- Can I go on a tour of the treatment facility?
- Who do I contact to report odors?
- How do I contact the Commission?
- How is sanitary sewer usage determined?
- How can I tell if I have a water leak?
- Why is my sewer bill higher than my water bill?
- How are wastewater fees used?
Can I go on a tour of the treatment facility?
After a number of years of limited tours due to the level of construction acvitiy, the MWMC is pleased to offer tours of the regional wastewater treatment facility. Please call Rachael Chilton, Public Information & Education Specialist, at (541) 726-3695 for details.
How do I contact the Commission?
You are welcome to attend monthly Commission meetings. There is an opportunity for public comment. In addition, you may address a letter to the Commission which will be entered into public record. Letters can be emailed to MWMCpartners or mailed to: Metropolitan Wastewater Management Commission, 225 Fifth Street, Springfield, OR 97477. You may also contact Commissioners directly using their contact information available on the Commission page.
How is sanitary sewer usage determined?
Wastewater fees are billed to all users connected to the Eugene/Springfield Regional Water Pollution Control Facility. Customers pay a combined fee which includes: A basic Metropolitan Wastewater Management Commission (MWMC) monthly charge; and a flow-based fee, calculated on the amount of water used and customer category. Flow fees are determined from water meter readings during the winter months (December through April). May through November bills are based on the average of the winter usage or actual usage, whichever is less.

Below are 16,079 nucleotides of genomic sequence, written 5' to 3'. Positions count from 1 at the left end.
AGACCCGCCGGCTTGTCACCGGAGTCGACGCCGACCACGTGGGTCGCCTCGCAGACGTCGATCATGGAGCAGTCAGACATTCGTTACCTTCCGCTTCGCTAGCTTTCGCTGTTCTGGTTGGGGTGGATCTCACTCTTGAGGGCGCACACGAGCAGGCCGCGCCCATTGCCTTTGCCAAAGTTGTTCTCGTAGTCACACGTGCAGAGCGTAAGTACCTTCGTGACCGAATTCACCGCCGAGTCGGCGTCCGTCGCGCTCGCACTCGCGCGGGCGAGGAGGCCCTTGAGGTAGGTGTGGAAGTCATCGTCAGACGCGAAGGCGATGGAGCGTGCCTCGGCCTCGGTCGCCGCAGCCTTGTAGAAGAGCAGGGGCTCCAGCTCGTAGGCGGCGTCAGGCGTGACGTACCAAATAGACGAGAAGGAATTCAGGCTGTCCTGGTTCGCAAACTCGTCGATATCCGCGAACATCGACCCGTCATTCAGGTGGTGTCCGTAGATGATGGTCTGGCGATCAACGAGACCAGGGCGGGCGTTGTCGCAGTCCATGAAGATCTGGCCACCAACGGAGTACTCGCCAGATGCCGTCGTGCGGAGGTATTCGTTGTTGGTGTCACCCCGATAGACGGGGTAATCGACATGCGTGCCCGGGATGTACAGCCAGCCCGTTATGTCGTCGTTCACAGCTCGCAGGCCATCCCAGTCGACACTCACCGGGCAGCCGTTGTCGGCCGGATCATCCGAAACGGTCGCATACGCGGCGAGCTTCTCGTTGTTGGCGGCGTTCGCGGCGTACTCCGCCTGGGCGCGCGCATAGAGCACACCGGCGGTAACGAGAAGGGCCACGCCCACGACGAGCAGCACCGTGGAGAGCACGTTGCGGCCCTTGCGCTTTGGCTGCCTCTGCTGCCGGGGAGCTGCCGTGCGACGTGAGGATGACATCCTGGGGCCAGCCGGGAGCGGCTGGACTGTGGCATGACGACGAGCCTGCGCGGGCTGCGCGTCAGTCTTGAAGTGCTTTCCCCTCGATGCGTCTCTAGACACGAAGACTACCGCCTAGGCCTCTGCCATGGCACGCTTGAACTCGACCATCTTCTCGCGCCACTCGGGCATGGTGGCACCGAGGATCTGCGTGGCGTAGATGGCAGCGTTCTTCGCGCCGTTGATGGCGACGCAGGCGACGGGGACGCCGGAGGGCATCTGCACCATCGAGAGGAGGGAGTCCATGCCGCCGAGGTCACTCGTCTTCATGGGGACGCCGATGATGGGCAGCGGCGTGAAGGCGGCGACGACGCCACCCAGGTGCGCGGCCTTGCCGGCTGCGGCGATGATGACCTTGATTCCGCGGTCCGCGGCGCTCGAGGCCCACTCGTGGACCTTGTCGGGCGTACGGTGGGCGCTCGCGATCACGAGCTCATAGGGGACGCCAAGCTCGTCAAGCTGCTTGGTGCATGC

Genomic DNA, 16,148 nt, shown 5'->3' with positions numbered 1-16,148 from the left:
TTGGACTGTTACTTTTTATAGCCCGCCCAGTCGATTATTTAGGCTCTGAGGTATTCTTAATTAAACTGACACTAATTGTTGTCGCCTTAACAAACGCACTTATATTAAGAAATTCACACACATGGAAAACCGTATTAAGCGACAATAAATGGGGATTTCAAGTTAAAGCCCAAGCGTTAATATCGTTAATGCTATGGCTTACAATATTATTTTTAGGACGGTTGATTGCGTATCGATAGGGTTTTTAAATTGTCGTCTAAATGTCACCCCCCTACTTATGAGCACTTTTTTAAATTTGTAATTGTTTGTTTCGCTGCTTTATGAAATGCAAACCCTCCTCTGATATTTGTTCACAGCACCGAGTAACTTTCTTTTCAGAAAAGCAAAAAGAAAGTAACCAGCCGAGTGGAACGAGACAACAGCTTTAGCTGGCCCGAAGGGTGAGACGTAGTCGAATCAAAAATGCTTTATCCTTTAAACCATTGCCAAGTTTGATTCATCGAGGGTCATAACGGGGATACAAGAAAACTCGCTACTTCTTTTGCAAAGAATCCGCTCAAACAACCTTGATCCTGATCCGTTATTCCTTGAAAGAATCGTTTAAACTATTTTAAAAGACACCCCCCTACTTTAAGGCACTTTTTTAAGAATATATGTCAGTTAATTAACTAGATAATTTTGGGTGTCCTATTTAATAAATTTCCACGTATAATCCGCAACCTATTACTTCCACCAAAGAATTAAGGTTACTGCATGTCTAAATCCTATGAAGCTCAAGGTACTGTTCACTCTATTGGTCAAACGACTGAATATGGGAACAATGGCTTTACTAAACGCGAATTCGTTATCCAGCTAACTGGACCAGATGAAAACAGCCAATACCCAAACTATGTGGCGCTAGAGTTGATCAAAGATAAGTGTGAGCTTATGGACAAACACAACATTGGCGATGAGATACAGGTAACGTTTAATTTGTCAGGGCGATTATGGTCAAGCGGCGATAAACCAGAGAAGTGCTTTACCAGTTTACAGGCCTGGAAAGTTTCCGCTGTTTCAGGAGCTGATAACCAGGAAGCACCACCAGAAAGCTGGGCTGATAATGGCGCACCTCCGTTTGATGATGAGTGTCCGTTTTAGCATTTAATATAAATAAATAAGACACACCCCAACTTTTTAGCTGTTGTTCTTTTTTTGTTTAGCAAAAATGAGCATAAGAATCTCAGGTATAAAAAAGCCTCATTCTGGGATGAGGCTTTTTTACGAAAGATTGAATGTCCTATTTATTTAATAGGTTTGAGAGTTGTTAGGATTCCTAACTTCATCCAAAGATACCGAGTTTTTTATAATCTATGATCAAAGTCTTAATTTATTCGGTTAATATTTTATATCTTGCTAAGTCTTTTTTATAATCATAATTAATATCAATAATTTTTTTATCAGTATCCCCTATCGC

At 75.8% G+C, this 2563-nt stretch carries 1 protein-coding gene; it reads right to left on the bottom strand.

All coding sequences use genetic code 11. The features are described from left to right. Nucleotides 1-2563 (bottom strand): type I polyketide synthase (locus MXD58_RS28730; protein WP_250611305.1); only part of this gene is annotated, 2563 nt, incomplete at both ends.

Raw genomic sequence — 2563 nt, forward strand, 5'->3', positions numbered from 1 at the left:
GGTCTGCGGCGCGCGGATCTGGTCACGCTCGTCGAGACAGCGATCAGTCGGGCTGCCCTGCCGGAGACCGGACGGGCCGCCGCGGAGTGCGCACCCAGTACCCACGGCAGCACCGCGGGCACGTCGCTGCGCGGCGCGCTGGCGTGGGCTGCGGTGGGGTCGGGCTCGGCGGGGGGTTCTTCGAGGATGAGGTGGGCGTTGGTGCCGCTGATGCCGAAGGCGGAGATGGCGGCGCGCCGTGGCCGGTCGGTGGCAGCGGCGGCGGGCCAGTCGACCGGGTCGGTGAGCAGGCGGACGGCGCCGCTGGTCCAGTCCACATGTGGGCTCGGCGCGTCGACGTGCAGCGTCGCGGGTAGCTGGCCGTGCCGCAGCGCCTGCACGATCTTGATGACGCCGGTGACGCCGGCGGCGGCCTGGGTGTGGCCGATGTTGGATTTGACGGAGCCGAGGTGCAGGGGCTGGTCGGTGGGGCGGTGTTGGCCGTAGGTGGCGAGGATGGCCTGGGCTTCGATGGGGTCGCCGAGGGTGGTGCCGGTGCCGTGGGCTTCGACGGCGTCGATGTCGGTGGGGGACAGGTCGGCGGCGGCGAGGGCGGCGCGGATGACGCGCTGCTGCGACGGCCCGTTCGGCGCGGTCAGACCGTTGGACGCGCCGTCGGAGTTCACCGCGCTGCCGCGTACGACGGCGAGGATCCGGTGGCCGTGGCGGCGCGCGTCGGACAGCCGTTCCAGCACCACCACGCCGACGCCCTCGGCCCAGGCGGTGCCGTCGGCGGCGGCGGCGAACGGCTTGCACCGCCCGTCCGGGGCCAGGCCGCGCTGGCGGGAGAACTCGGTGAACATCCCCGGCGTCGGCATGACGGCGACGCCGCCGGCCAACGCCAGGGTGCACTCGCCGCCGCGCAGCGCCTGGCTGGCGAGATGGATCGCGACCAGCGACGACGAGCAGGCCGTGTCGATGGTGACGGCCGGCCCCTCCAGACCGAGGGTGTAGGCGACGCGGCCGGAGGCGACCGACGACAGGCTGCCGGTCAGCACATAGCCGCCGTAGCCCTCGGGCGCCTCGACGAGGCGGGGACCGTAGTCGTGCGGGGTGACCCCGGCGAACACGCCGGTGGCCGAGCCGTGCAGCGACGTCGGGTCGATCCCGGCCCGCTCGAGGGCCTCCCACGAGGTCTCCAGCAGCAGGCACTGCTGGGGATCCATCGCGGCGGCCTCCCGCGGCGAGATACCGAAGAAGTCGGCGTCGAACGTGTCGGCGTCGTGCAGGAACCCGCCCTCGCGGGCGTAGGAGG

How can I tell if I have a water leak?
There are several ways to check your plumbing for a leak. The most common leak we see is a silent toilet leak. To check for one, put a few drops of food coloring into the tank of the toilet and wait several minutes. If the color seeps into the bowl, you have a leak.
A good way to check if you have a leak somewhere in your system is to do an overnight meter read. You just write down the reading on your meter before you go to bed for the night (make sure no water gets used over night) Then read the meter again in the morning before you use any water. If the numbers change, you have a leak somewhere. You can also do this when you are going to be out of the house for the day.
Most of the meters in use today have a flow detector on them. This is a small red triangle inside a bubble located under the numbers on the meter. When you are using water, the triangle spins. If you are not running anything that uses water and the triangle is spinning, you probably have a leak. Return to top.
Why is my sewer bill higher than my water bill?
The cost of sending clean water to a customer is considerably less than cleaning and purifying water discharged into the sanitary sewer system so that it can be returned to the Willamette River.
- Treat 10 to 14 billion gallons of wastewater each year
- Process 6,000 dry tons of biosolids
- Conduct over 27,000 water quality tests
- Inspect/clean wastewater lines
- Repair/replace wastewater lines
- Operate and Maintain pump stations
- Construct new facilities
- Implement Federally required Industrial Pretreatment and Pollution Prevention Programs in Eugene and Springfield